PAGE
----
When you and me become two sides of one coin

Since about mid-1700 western ideology increasingly emphasizes individualism and the distinction between a person and his or her social environment. But the separation between oneself and others has been shown to vary between individuals and even from situation to situation. For instance, emphasizing commonalities and having people marked relational pronouns (we, us, ours) in a text promotes the integration of others into one’s own self-representation.

Examples for the neutral-looking (left) and smiling (right) three-dimensional heads/faces that moved either in synchrony with the participant’s own head movements or with a noticeable delay.

Examples for the neutral-looking (left) and smiling (right) three-dimensional heads/faces that moved either in synchrony with the participant’s own head movements or with a noticeable delay.

In a recent study, Ma and colleagues (2016) have studied another way to promote other-integration. They used sensors and Kinect™ to measure the head movements of human participants online. The participants were exposed to a virtual three-dimensional human head, which in one condition moved and rotated in synchrony with their own head movements, and in another condition with a noticeable delay. As suggested by previous findings, participants had a stronger feeling of the virtual head becoming a part of their own body or self in the synchrony condition than in the delay condition.

Next, the authors made the virtual head either look neutral or smile either before or after the manipulation of synchrony or delay. If the face looked neutral or if it smiled before the synchrony/delay manipulation, there was no change of the participant’s mood. After experiencing synchrony with a smiling face, however, participants became significantly happier and improved in a mood-sensitive creativity task (brainstorming).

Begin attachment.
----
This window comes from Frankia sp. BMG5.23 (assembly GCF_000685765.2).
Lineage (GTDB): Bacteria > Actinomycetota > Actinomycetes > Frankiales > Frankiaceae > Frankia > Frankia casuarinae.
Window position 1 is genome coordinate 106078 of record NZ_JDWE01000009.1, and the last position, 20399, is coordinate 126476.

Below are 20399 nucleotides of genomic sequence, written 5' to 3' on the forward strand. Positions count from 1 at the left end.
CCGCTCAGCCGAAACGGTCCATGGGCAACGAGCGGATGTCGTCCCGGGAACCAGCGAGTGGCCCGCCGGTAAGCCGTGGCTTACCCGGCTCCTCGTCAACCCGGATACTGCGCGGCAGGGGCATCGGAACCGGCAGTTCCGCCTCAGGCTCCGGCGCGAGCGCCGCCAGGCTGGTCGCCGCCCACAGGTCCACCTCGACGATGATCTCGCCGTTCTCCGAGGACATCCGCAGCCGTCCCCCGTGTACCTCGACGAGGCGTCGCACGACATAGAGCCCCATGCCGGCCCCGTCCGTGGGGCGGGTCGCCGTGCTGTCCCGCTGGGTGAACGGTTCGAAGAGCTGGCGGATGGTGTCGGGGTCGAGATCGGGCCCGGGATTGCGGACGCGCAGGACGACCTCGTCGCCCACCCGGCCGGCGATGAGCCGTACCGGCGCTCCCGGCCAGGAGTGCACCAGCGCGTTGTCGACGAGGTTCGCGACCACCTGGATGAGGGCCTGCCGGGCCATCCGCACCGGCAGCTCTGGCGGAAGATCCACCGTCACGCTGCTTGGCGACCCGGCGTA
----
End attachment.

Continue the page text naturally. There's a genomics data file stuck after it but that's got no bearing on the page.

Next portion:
These observations suggest that our self-representation can be rather plastic and include other individuals, be they real or virtual in nature. If we integrate others into our self-representation, we also seem to start confusing our own features and states with the features and states of the other, so that the happiness of the other becomes our own.

This demonstration of “mood migration” from other two self has important implications for social interaction. On the positive side, we can apparently literally adopt mental states of close others and benefit from them. On the negative side, however, we may also take over negative attitudes and literally make them our own.

Bernhard Hommel
Leiden University, Leiden, The Netherlands

 

Publication

Mood migration: How enfacing a smile makes you happier.
Ma K, Sellaro R, Lippelt DP, Hommel B
Cognition. 2016 Jun

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